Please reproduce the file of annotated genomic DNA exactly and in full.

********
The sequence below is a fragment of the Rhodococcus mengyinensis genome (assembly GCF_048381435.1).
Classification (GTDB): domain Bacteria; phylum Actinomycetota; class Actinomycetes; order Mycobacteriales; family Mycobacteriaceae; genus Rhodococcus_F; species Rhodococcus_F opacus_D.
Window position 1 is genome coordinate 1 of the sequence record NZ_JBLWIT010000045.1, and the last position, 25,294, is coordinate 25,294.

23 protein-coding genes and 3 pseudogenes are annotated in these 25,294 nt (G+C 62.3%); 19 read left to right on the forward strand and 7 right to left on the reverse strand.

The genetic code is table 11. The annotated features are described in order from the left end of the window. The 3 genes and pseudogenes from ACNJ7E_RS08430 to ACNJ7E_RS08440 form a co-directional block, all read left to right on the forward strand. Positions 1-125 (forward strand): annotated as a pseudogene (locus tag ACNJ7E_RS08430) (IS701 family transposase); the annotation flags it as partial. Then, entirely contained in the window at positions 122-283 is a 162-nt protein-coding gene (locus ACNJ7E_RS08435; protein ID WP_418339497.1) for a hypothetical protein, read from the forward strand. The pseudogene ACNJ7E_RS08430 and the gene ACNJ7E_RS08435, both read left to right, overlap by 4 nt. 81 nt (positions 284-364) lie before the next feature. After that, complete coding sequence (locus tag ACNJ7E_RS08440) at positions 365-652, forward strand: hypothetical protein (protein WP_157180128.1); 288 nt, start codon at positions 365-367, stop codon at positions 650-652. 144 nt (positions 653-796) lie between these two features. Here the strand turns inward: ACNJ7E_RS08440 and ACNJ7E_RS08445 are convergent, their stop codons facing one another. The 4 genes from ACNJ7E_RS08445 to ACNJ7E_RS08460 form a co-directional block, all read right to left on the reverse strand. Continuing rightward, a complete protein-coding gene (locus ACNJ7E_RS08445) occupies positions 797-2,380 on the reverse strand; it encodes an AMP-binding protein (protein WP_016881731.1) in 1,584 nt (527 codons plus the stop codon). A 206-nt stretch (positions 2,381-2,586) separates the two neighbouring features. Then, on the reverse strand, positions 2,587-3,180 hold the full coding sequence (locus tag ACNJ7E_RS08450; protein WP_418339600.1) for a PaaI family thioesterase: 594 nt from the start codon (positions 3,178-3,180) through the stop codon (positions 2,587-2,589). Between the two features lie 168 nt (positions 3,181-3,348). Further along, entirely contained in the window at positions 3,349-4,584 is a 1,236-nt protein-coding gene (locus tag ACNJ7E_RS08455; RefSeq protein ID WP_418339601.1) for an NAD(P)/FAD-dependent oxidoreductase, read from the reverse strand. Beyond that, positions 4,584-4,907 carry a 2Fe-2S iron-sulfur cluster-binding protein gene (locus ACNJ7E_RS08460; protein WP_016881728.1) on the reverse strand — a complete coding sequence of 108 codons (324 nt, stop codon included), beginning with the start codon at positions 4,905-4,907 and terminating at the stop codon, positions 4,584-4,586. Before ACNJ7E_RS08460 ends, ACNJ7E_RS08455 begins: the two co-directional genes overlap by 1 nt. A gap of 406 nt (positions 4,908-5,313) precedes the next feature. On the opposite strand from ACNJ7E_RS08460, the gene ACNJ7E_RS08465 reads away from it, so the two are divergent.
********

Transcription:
The sequence below is a fragment of the Rhodococcus mengyinensis genome (assembly GCF_048381435.1).
Classification (GTDB): domain Bacteria; phylum Actinomycetota; class Actinomycetes; order Mycobacteriales; family Mycobacteriaceae; genus Rhodococcus_F; species Rhodococcus_F opacus_D.
Window position 1 is genome coordinate 1 of the sequence record NZ_JBLWIT010000045.1, and the last position, 25,294, is coordinate 25,294.

23 protein-coding genes and 3 pseudogenes are annotated in these 25,294 nt (G+C 62.3%); 19 read left to right on the forward strand and 7 right to left on the reverse strand.

The genetic code is table 11. The annotated features are described in order from the left end of the window. The 3 genes and pseudogenes from ACNJ7E_RS08430 to ACNJ7E_RS08440 form a co-directional block, all read left to right on the forward strand. Positions 1-125 (forward strand): annotated as a pseudogene (locus tag ACNJ7E_RS08430) (IS701 family transposase); the annotation flags it as partial. Then, entirely contained in the window at positions 122-283 is a 162-nt protein-coding gene (locus ACNJ7E_RS08435; protein ID WP_418339497.1) for a hypothetical protein, read from the forward strand. The pseudogene ACNJ7E_RS08430 and the gene ACNJ7E_RS08435, both read left to right, overlap by 4 nt. 81 nt (positions 284-364) lie before the next feature. After that, complete coding sequence (locus tag ACNJ7E_RS08440) at positions 365-652, forward strand: hypothetical protein (protein WP_157180128.1); 288 nt, start codon at positions 365-367, stop codon at positions 650-652. 144 nt (positions 653-796) lie between these two features. Here the strand turns inward: ACNJ7E_RS08440 and ACNJ7E_RS08445 are convergent, their stop codons facing one another. The 4 genes from ACNJ7E_RS08445 to ACNJ7E_RS08460 form a co-directional block, all read right to left on the reverse strand. Continuing rightward, a complete protein-coding gene (locus ACNJ7E_RS08445) occupies positions 797-2,380 on the reverse strand; it encodes an AMP-binding protein (protein WP_016881731.1) in 1,584 nt (527 codons plus the stop codon). A 206-nt stretch (positions 2,381-2,586) separates the two neighbouring features. Then, on the reverse strand, positions 2,587-3,180 hold the full coding sequence (locus tag ACNJ7E_RS08450; protein WP_418339600.1) for a PaaI family thioesterase: 594 nt from the start codon (positions 3,178-3,180) through the stop codon (positions 2,587-2,589). Between the two features lie 168 nt (positions 3,181-3,348). Further along, entirely contained in the window at positions 3,349-4,584 is a 1,236-nt protein-coding gene (locus tag ACNJ7E_RS08455; RefSeq protein ID WP_418339601.1) for an NAD(P)/FAD-dependent oxidoreductase, read from the reverse strand. Beyond that, positions 4,584-4,907 carry a 2Fe-2S iron-sulfur cluster-binding protein gene (locus ACNJ7E_RS08460; protein WP_016881728.1) on the reverse strand — a complete coding sequence of 108 codons (324 nt, stop codon included), beginning with the start codon at positions 4,905-4,907 and terminating at the stop codon, positions 4,584-4,586. Before ACNJ7E_RS08460 ends, ACNJ7E_RS08455 begins: the two co-directional genes overlap by 1 nt. A gap of 406 nt (positions 4,908-5,313) precedes the next feature. On the opposite strand from ACNJ7E_RS08460, the gene ACNJ7E_RS08465 reads away from it, so the two are divergent.